It's been a long time coming - But here we are!
The idea for this record label started back in 2008, smack in the middle of the financial crash. At the time, I owned and operated Studio 88 in Val-des-Monts, Canada, and wanted to do more to help artists get their product out there and have a chance to be heard, even possibly make a little money.
At the time, the record industry (or lack thereof) was in shambles. CD sales had been falling like a lead zeppelin for years, and downloads hadn’t yet caught up. I had no idea where revenue would come from, and apparently the labels had no idea either.
So the prospect of starting a label didn’t seem like a very promising plan. But that’s never stopped me from forging ahead with crazy ideas in the past…
I pursued my studies of the music industry in general and the record label industry in particular. Starting a label doesn’t appear to be too complicated right? Everyone is starting labels these days. Hey, just buy a domain on Godaddy, setup a website on the Wordpress platform with a free theme, and you’re ready to go. Within a few days, you have a label. Not.
My idea of opening a label was a little more serious than that. I wanted to do it for real—not just some virtual pipe dream. In my usual fashion, I kept researching and studying, reading every book and article I could put my hands on.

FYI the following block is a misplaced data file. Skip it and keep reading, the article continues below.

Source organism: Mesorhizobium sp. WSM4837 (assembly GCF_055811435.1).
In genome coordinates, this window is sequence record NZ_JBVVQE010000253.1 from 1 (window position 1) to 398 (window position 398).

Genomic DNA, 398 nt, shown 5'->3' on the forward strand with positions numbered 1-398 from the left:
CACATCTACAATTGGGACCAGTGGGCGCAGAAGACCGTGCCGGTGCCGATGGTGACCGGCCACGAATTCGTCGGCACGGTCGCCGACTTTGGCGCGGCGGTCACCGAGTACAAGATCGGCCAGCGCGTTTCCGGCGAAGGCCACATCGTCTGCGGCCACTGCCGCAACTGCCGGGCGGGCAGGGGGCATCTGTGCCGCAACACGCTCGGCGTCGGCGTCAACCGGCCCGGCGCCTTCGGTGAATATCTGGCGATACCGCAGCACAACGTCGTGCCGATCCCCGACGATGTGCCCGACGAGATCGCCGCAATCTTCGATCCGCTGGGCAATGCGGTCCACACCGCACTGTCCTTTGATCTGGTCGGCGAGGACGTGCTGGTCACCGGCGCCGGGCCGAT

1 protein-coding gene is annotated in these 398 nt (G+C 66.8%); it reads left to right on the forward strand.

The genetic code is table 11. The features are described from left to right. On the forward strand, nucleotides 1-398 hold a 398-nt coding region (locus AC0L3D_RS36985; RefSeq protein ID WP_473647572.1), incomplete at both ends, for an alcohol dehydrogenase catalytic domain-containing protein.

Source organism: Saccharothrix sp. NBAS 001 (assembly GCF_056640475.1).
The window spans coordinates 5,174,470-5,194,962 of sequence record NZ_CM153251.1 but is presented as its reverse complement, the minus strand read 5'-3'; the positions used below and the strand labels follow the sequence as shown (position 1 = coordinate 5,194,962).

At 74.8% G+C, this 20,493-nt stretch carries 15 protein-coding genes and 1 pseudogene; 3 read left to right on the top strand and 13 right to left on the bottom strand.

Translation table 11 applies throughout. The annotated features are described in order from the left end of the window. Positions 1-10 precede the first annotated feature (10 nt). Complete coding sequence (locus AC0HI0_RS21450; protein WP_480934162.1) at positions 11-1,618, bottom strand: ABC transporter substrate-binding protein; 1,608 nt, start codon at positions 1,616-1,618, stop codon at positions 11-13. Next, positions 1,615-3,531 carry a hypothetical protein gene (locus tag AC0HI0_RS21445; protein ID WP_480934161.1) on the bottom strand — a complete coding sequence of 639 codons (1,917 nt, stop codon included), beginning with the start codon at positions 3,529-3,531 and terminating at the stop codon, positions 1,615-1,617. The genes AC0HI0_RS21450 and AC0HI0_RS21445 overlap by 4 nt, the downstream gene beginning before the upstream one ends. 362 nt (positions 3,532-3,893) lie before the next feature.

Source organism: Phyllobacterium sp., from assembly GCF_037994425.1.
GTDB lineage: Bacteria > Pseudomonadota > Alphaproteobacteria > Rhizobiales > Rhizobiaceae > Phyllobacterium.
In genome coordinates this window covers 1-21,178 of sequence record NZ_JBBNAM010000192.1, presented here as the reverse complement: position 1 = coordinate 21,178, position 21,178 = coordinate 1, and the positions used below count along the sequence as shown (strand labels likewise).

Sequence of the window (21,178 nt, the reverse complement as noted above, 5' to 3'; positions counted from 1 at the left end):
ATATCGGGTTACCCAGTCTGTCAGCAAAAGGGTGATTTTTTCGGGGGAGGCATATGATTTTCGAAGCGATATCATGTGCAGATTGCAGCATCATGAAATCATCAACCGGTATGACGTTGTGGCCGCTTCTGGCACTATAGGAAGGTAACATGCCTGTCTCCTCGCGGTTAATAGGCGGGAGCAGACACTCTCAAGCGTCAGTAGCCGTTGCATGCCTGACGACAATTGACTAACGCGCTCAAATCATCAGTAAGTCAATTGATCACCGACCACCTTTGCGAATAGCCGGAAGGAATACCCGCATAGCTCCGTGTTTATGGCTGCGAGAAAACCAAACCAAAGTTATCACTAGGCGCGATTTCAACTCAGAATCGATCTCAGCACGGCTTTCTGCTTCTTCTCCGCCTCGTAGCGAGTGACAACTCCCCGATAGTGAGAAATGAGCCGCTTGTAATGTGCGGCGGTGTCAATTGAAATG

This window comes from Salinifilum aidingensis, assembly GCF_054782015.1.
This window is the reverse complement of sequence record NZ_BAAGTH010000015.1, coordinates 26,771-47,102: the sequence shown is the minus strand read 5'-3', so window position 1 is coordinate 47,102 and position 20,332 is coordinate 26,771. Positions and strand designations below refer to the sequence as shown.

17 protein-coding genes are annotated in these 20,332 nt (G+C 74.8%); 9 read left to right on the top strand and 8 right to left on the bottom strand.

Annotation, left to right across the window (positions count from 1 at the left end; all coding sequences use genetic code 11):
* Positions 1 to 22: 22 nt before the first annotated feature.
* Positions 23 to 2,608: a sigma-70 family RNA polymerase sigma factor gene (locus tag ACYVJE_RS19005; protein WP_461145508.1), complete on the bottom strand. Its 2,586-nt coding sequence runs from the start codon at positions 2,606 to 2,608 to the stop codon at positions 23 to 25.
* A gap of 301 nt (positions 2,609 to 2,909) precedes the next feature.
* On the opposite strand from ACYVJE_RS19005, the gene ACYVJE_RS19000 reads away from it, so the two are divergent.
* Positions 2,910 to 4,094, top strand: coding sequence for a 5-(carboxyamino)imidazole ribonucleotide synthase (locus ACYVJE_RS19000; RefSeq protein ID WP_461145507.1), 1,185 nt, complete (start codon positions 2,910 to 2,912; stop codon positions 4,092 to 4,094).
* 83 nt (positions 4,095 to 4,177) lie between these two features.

This continued for years, sometimes interrupted by things like building a new studio and such.
All the while, the industry kept chugging along slowly. Paying downloads started creeping up, eventually surpassing CD sales. In the meantime, however, a new player in the field had emerged: streaming music stations.
Initially, these stations didn’t look they would be very successful. I mean, most people weren’t willing to pay for subscriptions, especially because they had grown accustomed to using paid downloads sites. Why pay to rent music, when you can easily own it? But some industry experts saw the writing on the wall, and predicted the onset of a new model. “Music like water,” free for everyone. The idea seemed crazy at the time, but I too could see this happening. It made sense, with the advertising industry paying the royalties.
Of course today everyone, including your grandmother, takes streaming music for granted.
Fast-forward ten years, and now we have a semblance of a business model. Streaming stations have pretty much taken over; download sales are down, and CD sales are non-existent. It’s a new world.